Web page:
Dyke Division

The Dyke Division was created as an independent wing of Two-headed Calf in 2008 with Brooke O’Harra, Jess Barbagallo, Laryssa Husiak, and Laura Berlin-Stinger, and later Sacha Yanow and Barbara Lanciers to develop Room for Cream, a live lesbian serial that ran for three seasons from 2008-10 and returned for a fourth season in 2017 at The New Museum.

The series created a real-life community of artists who continue to collaborate and who encourage one another to make explicitly queer and feminist work. It created a community of audience members who continue to show up to support these artists’ endeavors and who are encouraged to imagine better, queerer worlds.

– The Brooklyn Rail (By Jessica Del Vecchio)

This subversive soap opera situates itself in the fictional Sappho, MA, a lesbian enclave and life experiment that is paradoxically both separatist and inclusive by nature of its world-building aspirations. Sappho is home to a wild, sweet, and perverse collection of queers of diverse ages, gender expressions, and politics. Thinking through a communal modality—in practice and representation—The Dyke Division stages contemporary queer discourse in the vernacular of “soap,” simultaneously embracing and critiquing what constitutes popular culture in our current moment. The project aims to hold and represent the mess that ensues when a group of folks elect to consciously live against the monolith of patriarchy, sometimes in competing forms of vigilance. In a departure from my previous strategies of making work that demanded intense research and lengthy development periods, Room for Cream was a serial drama that had minimal rehearsals and operated as individual performance events instead of a fully realized production. The first twenty-four episodes of Room for Cream were performed over three seasons at La Mama’s Experimental Theater Club in downtown Manhattan; Season 4 moved to the New Museum for “Trigger: Gender as a Tool and a Weapon.” Because each episode was developed quickly—as a response to the previous show as well as to current politics—and involved actors and non-actors alike, the room was charged with unpredictability and the delight of knowing that, at any given moment, anything is possible and everyone in the room is part of it. For “Trigger,” three new episodes continued the tradition of Room for Cream, while public rehearsals activated the Museum’s galleries and public spaces. Documentation of the original three seasons were featured on video monitors in Liz Collins’s installation Cave of Secrets (2017). As part of the show, the Dyke Division also created a youtube channel where you could watch all recordings of the live episodes of Room for Cream.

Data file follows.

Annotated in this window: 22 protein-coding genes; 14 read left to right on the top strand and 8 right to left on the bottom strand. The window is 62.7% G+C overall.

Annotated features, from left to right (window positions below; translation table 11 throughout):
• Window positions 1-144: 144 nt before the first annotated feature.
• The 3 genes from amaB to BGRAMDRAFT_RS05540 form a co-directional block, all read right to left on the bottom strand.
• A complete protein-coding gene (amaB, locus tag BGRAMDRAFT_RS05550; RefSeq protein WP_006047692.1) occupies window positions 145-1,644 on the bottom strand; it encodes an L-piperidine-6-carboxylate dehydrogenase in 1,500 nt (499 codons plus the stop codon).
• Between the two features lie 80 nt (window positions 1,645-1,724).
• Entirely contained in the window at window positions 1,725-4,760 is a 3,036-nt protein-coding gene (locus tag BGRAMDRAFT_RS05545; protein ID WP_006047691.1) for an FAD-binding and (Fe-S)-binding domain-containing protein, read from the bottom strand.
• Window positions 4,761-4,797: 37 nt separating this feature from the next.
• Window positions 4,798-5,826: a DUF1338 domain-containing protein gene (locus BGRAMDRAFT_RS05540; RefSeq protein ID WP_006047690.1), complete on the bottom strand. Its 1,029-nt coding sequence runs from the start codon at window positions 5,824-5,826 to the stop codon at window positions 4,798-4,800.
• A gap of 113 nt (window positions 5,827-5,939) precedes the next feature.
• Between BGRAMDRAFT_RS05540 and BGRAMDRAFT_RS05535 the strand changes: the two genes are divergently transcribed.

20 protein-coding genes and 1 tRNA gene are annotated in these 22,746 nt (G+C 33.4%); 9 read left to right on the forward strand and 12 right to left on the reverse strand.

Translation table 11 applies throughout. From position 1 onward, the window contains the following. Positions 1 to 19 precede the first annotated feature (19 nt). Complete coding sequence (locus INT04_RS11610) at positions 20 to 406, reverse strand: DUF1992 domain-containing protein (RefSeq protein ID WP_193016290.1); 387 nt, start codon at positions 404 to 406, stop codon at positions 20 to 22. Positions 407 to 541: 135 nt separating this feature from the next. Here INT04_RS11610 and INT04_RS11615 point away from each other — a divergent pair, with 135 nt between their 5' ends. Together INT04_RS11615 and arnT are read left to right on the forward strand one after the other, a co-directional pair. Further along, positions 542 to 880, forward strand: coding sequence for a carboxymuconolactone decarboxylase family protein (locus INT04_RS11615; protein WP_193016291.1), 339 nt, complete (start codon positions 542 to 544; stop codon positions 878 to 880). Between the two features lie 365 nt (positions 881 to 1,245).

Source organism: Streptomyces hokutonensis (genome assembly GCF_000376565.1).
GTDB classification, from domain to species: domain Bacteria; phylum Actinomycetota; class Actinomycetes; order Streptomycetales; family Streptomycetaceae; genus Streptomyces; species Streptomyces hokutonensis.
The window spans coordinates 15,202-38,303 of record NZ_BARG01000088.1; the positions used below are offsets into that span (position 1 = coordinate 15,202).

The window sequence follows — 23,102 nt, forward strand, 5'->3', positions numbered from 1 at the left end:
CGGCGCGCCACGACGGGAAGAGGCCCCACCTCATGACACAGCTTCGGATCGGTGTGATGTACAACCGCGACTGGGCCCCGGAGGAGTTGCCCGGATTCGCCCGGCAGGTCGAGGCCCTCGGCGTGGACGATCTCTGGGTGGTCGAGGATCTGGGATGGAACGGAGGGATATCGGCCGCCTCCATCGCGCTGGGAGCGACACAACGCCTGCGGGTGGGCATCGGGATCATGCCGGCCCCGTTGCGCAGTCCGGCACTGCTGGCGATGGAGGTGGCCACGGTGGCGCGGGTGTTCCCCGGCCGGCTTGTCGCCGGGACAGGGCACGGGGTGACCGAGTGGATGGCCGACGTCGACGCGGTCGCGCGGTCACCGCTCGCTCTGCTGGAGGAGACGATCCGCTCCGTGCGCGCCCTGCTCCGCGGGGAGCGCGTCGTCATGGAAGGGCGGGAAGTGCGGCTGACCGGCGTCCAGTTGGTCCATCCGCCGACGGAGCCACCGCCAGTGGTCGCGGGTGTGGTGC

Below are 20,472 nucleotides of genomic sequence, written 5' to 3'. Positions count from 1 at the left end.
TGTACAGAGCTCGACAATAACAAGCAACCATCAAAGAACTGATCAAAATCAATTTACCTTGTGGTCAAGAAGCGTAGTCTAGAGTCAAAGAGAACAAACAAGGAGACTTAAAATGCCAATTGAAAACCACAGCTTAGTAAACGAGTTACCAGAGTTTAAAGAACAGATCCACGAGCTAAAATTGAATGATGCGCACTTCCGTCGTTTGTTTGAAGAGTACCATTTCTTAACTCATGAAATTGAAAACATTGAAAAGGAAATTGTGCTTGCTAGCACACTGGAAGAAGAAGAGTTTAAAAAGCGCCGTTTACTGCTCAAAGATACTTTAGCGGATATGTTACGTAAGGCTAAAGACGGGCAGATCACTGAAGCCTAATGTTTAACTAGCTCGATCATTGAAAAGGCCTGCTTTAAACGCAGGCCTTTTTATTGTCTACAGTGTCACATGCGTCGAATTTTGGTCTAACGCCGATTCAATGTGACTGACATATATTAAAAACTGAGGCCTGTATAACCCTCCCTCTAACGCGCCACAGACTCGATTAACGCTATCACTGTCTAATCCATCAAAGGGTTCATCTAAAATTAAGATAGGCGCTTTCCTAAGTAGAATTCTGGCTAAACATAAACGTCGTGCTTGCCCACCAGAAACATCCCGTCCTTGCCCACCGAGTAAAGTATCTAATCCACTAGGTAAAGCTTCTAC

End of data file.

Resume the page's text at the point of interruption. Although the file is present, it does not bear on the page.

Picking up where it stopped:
The Dyke Division also performed a version of Room for Cream in Istanbul in 2009. This project was a collaboration with Lambda Istanbul where three Dyke Division members (Becca Blackwell, Laryssa Husiak and Brooke O’Harra) worked with thirteen lesbian and trans folx in Istanbul to generate and perform live three original Turkish language episodes of a queer serial drama ala Room for Cream titled Kaygan Zemin (which is the Turkish for slippery floor – used on signs placed on wet floors).

The Dyke Division also embarked on a series of readings and events that reengaged queer texts from the 80’s and 90’s. This project allowed us to explore our relationship to queerness through a nostalgia for times we never experienced. This was as short-lived project called Bluefish Cove Talks.

Ghosts in the Ozarks – Stay tuned for the next live Dyke Division drama Ghosts in the Ozarks.

Watch all the recordings of the live Room for Cream episodes on the Dyke Division YouTube Channel.


Scripts for missing episodes in season 2 can be found here.


With humor and intellectual curiosity, the Dyke Division of the Two-Headed Calf’s Room for Cream uses the lens of soap operas to investigate contemporary queerness.

– Hyperallergic

Room for Cream” is tinged with the queer feeling that you might already be part of its production. It may present a utopia of sorts, one that its own instability does little to blemish, but it is the rare kind of charm that turns outward from itself into the world of the “real.


site by iKnow